Bed Bug 101 – The Truth About Bed Bugs

Most everyone knows the old saying, “good night, sleep tight, don’t let the bed bugs bite!” Well, just the mere mention of bed bugs can make your skin crawl and have you experience phantom itching. While bed bugs are indeed real and can pose a problem, it is important to know the facts and misconceptions about these little bugs, to understand exactly what you are dealing with. Bed bugs can be found in homes, hostels, hotels and motels, and can live in many different climates.

Many people believe that bed bugs are found only in beds, hence the name. The fact is, bed bugs live on human blood, and sometimes even animal blood, so if there are people in the room, there may be bed bugs. Bed bugs are nocturnal insects, meaning they awaken and function at night. If there are other sleeping areas, such as on the couch or floor, bed bugs can settle in these places, as well. With a more severe infestation, bed bugs can move into furniture, cracks in the floors and walls, and into fabrics such as clothing. Living rooms and other areas where there is a lot of human activity can also be susceptible for bed bugs.

Bring up bed bugs, and many people will be quick to believe that only dirty homes and people get them. This is not true. Bed bugs are not a sign of dirty homes, and can show up in the most sanitary private homes and even five-star hotels. Bed bugs are not attracted to dirt- they are attracted to people, regardless of their level of cleanliness. It can be hard to spot bed bugs, as they are small and flat. Adult bed bugs are usually about the size of an apple seed. The adults are brown until they ingest blood, which turns them a more reddish-brown. Unfortunately, they are hiders, and since they only appear at night, it can be difficult to spot them. If you see reddish or brownish streaks on your sheets, this may be a sign that you have an infestation.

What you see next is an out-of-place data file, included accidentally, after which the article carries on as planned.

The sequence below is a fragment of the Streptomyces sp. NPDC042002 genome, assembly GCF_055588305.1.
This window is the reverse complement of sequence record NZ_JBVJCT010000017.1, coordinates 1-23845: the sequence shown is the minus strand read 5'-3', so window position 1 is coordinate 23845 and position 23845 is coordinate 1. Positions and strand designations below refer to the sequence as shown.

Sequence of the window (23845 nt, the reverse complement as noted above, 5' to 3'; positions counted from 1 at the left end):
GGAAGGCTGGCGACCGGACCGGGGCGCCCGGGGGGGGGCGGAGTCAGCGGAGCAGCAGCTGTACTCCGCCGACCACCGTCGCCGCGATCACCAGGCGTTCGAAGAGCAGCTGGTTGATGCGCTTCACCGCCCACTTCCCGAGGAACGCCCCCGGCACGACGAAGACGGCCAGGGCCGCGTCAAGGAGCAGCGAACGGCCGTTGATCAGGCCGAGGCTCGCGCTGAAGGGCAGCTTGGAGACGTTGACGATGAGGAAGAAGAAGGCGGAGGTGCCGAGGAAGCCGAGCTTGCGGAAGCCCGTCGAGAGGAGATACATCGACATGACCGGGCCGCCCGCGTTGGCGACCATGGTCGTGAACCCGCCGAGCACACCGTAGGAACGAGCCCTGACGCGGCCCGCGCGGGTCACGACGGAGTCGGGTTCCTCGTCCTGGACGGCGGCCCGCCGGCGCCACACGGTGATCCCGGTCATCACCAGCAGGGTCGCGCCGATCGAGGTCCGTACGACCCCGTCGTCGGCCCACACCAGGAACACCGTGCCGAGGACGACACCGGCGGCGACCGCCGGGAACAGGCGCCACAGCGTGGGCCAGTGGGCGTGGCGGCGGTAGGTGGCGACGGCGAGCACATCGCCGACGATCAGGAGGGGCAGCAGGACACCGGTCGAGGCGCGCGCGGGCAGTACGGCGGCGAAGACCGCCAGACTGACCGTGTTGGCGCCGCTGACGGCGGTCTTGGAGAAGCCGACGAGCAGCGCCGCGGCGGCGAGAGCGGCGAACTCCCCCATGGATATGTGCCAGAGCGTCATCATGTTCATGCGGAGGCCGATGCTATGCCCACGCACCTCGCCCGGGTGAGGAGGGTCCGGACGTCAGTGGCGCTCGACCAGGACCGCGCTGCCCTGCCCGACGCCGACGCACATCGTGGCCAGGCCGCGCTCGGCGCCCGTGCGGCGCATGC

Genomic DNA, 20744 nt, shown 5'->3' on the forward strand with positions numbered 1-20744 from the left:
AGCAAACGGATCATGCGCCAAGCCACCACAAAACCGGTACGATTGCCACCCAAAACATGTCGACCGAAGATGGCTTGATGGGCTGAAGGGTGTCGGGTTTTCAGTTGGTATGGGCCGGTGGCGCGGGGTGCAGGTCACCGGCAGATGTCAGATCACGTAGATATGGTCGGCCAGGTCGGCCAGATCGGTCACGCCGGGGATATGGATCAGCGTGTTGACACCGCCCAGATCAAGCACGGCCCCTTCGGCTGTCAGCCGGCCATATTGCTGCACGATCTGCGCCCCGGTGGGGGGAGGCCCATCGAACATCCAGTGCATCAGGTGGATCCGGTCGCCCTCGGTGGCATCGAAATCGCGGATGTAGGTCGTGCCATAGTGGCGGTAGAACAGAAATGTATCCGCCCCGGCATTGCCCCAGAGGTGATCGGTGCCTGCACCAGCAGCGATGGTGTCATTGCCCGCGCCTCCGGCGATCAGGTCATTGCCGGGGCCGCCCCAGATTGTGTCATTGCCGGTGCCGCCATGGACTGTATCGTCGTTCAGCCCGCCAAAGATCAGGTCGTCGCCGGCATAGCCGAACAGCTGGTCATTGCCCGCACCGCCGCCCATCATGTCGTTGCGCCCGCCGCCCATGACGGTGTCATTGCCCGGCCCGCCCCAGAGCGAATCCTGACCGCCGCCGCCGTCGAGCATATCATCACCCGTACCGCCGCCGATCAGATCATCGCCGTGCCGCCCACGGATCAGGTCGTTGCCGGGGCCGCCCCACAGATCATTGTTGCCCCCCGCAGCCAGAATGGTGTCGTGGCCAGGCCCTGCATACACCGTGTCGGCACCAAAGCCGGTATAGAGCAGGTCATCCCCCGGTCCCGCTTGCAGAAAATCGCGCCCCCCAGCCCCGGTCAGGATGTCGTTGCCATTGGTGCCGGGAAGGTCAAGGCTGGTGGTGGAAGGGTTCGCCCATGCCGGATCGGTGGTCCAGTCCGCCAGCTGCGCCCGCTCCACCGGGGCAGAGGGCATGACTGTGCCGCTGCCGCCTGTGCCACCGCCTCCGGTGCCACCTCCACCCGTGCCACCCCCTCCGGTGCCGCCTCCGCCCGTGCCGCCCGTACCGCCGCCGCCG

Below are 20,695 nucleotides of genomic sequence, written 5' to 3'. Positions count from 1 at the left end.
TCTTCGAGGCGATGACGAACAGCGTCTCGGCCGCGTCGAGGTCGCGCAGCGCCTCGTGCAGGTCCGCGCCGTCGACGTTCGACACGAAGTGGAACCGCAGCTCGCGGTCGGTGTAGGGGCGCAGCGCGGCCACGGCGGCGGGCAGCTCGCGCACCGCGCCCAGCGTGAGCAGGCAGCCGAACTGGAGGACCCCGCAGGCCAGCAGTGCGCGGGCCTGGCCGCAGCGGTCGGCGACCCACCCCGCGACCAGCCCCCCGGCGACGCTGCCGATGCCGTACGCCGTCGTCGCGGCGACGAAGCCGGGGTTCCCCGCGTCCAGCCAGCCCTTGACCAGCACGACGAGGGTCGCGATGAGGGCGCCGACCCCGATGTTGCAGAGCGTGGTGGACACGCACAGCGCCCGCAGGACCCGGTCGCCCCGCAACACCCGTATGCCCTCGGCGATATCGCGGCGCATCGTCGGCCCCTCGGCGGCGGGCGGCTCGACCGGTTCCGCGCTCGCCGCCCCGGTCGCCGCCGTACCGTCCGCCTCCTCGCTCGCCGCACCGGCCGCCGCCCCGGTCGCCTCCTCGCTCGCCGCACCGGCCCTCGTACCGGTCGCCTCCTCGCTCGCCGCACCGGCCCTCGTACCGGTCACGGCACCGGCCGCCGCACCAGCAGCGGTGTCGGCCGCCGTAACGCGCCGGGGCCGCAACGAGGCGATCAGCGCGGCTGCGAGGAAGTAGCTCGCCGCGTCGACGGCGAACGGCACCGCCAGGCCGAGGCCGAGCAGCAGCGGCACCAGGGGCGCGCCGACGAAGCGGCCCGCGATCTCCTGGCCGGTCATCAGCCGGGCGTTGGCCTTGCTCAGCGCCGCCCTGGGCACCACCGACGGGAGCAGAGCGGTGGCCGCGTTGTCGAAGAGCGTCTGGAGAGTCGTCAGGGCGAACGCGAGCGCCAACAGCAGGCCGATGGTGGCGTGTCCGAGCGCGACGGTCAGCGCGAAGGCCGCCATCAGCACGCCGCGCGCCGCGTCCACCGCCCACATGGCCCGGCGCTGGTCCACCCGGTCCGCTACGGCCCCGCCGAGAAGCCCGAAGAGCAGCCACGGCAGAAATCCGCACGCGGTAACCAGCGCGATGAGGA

Bed bugs are also thought to transmit diseases, but there hasn’t been any proof to suggest this is true. The World Health Organization conducted extensive research in Africa and concluded that there is no documentation that bed bugs can transmit any disease. Bed bug bites look like small welts or red bumps, and can burn and itch. When you get bitten by a bed bug, you may not feel it for five minutes, so many people experience a good deal of bites before realizing it, especially when they attack during sleep. A bed bug bite should be washed with soap and water, and many people find the use of ice packs and anti-itch creams soothing.

While bed bug bites do not carry disease, they can get infected if not treated properly. You will know this if there is any inflammation or discharge from the bite. You may want to see a doctor if you believe a bed bug bite has become infected.

If you have a bed bug infestation, you will want to make sure you kill them before it gets worse. Wash everything that you think has come in contact with the bugs in very hot water, and dry on very high heat. This includes sheets, pillow cases, blankets, towels, clothes, throw rugs, and bed spreads. Vacuum your area relentlessly, and use a hose attachment to get into hard to vacuum spaces. Unfortunately, if even one bed bug couple escapes your efforts, your infestation can begin again. You may want to speak to an exterminator up front to get rid of the infestation for good, all at once. They may even offer a money-back guarantee if they do not kill the infestation, or will come out again for free if you find any bugs within a certain period of time after the treatment.